Illinois Public Media News
Champaign City Council members get their first look Tuesday night at a plan to upgrade old storefronts to their original appearance.
The program is open to owners of commercial buildings located within Tax Increment Financing Districts both downtown, and on East University Avenue.
The program provides matching grant funds to cover half the expenses for a storefront on the ground floor, and 25-percent of any work for upper floors. The work on any one building can’t exceed $10-thousand.
Jane Addams Book Shop Manager Judy Elmore says ownership is willing to put some money into the store’s appearance, and has some ideas of their own, but would like to know more about the city’s wishes.
"Our upstairs is fine," she said. "We have a nice brick front, so that's all really nice. It could probably be cleaned up, but really, it's our front window and the painting around that (that could use an upgrade.) We'd almost like to see that go back to brick, but we don't know what's underneath the paneling and such."
The program is offered to any structures build before 1940.
Austin's Sportswear owner Autumn Bates is interested, but says funds are limited.
"I personally have worked downtown 40 years, so I'm familiar with a lot of programs that have come through," she said. "Some have been successful, and some have been very self-serving for certain parts of the community. Having the original facades is a great idea, but I do also know that, from the construction side of it, it is terribly expensive, and I'm not interested in re-building this building."
Champaign City Council member Michael LaDue says a 1950's or 60's veneer on a storefront doesn't serve as a good backdrop for the public art now on display downtown.
"Look at Galena (Illinois.)" he said. "People go to Galena because of the charming 19th century storefronts. It's largely original, it's never been adulterated. That we would make these funds available should make it fairly painless for anybody really interested."
The city council meets for a study session Tuesday at 7 p.m. in the council chambers.
U.S. Sen. Dick Durbin’s office has announced federal funding for the University of Illinois’ Willard Airport south of Champaign, to be used to attract air service to Dulles International Airport in Washington, D.C.
In a news release issued Tuesday, Durbin (D-Ill.) announced that Willard Airport would receive $500,000 from the U.S. Department of Transportation’s Small Community Air Service Development Program. The money would fund revenue guarantee and marketing support for the new air service.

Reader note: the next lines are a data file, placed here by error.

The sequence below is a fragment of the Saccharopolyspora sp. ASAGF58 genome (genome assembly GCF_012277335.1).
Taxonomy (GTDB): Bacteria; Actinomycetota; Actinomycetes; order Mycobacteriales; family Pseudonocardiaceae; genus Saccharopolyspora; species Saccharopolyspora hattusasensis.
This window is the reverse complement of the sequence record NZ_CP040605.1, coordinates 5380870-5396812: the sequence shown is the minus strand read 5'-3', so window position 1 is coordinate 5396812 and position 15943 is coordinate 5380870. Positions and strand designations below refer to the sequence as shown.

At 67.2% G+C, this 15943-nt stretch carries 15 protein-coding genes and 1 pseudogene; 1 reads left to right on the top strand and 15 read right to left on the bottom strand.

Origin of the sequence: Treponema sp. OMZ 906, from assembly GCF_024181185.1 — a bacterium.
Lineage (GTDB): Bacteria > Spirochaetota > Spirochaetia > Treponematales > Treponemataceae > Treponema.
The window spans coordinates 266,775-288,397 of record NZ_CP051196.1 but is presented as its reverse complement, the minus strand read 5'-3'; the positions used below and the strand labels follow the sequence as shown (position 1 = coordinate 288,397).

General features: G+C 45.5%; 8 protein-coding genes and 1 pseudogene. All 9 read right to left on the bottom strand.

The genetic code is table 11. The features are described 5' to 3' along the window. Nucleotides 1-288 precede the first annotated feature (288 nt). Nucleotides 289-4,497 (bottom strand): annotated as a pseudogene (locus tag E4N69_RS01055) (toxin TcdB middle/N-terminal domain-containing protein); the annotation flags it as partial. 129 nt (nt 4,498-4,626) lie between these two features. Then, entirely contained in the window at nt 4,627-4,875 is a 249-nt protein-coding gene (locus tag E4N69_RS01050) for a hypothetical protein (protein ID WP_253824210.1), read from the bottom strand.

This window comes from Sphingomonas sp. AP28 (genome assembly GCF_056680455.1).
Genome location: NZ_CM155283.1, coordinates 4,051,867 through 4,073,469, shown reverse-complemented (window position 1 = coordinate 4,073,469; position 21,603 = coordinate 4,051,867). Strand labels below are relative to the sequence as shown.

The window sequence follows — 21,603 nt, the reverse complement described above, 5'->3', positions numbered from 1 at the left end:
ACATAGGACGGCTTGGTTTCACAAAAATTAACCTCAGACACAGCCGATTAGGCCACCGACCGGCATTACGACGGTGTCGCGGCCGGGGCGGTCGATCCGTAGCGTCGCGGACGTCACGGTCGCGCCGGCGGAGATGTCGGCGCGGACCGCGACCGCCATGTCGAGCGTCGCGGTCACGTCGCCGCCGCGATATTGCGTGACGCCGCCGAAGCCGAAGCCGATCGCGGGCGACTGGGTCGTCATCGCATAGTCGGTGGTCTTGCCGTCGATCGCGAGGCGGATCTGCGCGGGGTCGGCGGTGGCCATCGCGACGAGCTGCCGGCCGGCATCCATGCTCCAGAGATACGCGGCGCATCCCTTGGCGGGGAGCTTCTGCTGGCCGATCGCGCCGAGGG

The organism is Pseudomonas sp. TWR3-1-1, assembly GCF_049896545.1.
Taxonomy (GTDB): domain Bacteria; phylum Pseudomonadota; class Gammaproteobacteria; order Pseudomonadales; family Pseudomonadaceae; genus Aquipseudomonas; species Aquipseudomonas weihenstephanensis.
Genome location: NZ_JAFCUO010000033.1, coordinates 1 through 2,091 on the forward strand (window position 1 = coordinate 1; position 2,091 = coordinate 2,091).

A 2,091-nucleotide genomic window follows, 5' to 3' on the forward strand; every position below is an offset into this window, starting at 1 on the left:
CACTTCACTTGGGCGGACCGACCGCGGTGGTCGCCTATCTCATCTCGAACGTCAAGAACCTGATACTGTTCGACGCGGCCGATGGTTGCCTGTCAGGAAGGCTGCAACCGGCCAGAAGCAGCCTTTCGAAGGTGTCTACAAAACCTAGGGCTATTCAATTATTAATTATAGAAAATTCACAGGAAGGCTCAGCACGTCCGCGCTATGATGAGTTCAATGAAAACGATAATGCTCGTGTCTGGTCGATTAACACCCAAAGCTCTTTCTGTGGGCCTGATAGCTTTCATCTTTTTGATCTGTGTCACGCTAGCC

Willard Airport currently offers passenger service to Chicago and Dallas. According to the travel website Expedia, a trip from Willard Airport to Washington DC requires one or more stops to change flights.
U of I Director of Real Estate Services Bruce Walden says the funds come as a result of a research project with Sixel Consulting, analyzing where people are traveling.
"We felt that we had the best possibility of sustaining a flight if we could travel to the D.C. area," he said. "Hopefully we've done enough homework that we can also convince not only the federal government, but also the airline industry, of the validity of the route, and the likelihood that it could be sustained."
Walden said the U of I has been working with business groups in an effort to secure the required matching funds.
Sen. Durbin’s announcement of funding for Willard Airport also included DOT funding for airports in Bloomington-Normal and Springfield.
Central Illinois Regional Airport in Bloomington-Normal will receive $500,000 to launch new air service to Washington, D.C. or New York.
Abraham Lincoln Capital Airport in Springfield will receive $250,000 in DOT funding for ground handling and marketing services to support new low-cost air service to Florida, Myrtle Beach, Las Vegas and/or Phoenix.
In the release, Sen. Durbin said that the grants “will support new air service to three important airports in Central Illinois and hopefully lead to more students, families and businesses taking advantage of these new routes”.
It has been more than a month since the old contract between the Danville school district and its employees union expired --- and more than two months since negotiators for the two sides sat down at the bargaining table. Now, the school board has filed an Unfair Labor Practice complaint with the Illinois Education Labor Relations Board --- accusing it of refusing to come to the bargaining table.
Illinois Gears Up for Start of Video Gambling
Chino's Pizzeria in suburban Chicago is among the first Illinois locations to get video poker machines.
Restaurant owners had several months to prepare for the new restriction. The smoking ban become law in March, but it didn't go until affect until the start of this month.
Businesses covered by the policy must remove all ashtrays and post signs stating that smoking is prohibited within 8 feet of an entrance.
Liz Hammer works as a waitress at Benjamin's Restaurant in Covington, and she said business has not been hurt by the ban.
"We've only had two people that have even asked us if we still have smoking," Hammer said. "You know, like most people already know it, and the ones that have we just told them that it's gone statewide and we've had absolutely no problems."
Susan Smith runs the Duck's Diner in West Lebanon. She said she began preparing for the transition about three months ago by creating smoking and non-smoking dining areas.
"I lost, I think, two customers when I separated the two because there were two customers who didn't want to go to back, but in turn, I gained customers because I have a non-smoking dining room," Smith said.
Now, Smith said she hasn't seen a drop in business since the smoking ban started up.
Unlike Illinois where you can't smoke in a public place, in Indiana smoking is still allowed at bars, casinos, horse-racing facilities, retail tobacco shops and private clubs.
Backers of the measure say they want to see the law become more restrictive, while critics argue that it should be up to business owners to allow smoking.